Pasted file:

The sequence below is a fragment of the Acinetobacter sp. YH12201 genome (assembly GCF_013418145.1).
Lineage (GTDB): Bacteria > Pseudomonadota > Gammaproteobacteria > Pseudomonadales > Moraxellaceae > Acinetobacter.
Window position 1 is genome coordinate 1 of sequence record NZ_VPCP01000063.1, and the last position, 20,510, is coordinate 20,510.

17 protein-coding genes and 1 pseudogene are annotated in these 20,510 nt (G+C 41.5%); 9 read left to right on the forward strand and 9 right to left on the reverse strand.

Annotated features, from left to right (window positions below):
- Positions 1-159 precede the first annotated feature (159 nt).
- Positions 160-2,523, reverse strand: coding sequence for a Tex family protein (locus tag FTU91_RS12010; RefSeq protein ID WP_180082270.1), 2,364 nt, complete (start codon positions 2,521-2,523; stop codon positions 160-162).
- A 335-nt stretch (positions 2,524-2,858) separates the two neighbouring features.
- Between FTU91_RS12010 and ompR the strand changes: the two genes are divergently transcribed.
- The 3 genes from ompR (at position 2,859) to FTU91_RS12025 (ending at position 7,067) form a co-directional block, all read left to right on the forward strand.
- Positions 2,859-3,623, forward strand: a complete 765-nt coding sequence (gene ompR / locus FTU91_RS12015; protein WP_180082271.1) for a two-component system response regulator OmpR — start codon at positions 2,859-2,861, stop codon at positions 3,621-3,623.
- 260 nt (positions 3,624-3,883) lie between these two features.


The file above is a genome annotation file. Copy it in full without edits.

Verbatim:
The sequence below is a fragment of the Acinetobacter sp. YH12201 genome (assembly GCF_013418145.1).
Lineage (GTDB): Bacteria > Pseudomonadota > Gammaproteobacteria > Pseudomonadales > Moraxellaceae > Acinetobacter.
Window position 1 is genome coordinate 1 of sequence record NZ_VPCP01000063.1, and the last position, 20,510, is coordinate 20,510.

17 protein-coding genes and 1 pseudogene are annotated in these 20,510 nt (G+C 41.5%); 9 read left to right on the forward strand and 9 right to left on the reverse strand.

Annotated features, from left to right (window positions below):
- Positions 1-159 precede the first annotated feature (159 nt).
- Positions 160-2,523, reverse strand: coding sequence for a Tex family protein (locus tag FTU91_RS12010; RefSeq protein ID WP_180082270.1), 2,364 nt, complete (start codon positions 2,521-2,523; stop codon positions 160-162).
- A 335-nt stretch (positions 2,524-2,858) separates the two neighbouring features.
- Between FTU91_RS12010 and ompR the strand changes: the two genes are divergently transcribed.
- The 3 genes from ompR (at position 2,859) to FTU91_RS12025 (ending at position 7,067) form a co-directional block, all read left to right on the forward strand.
- Positions 2,859-3,623, forward strand: a complete 765-nt coding sequence (gene ompR / locus FTU91_RS12015; protein WP_180082271.1) for a two-component system response regulator OmpR — start codon at positions 2,859-2,861, stop codon at positions 3,621-3,623.
- 260 nt (positions 3,624-3,883) lie between these two features.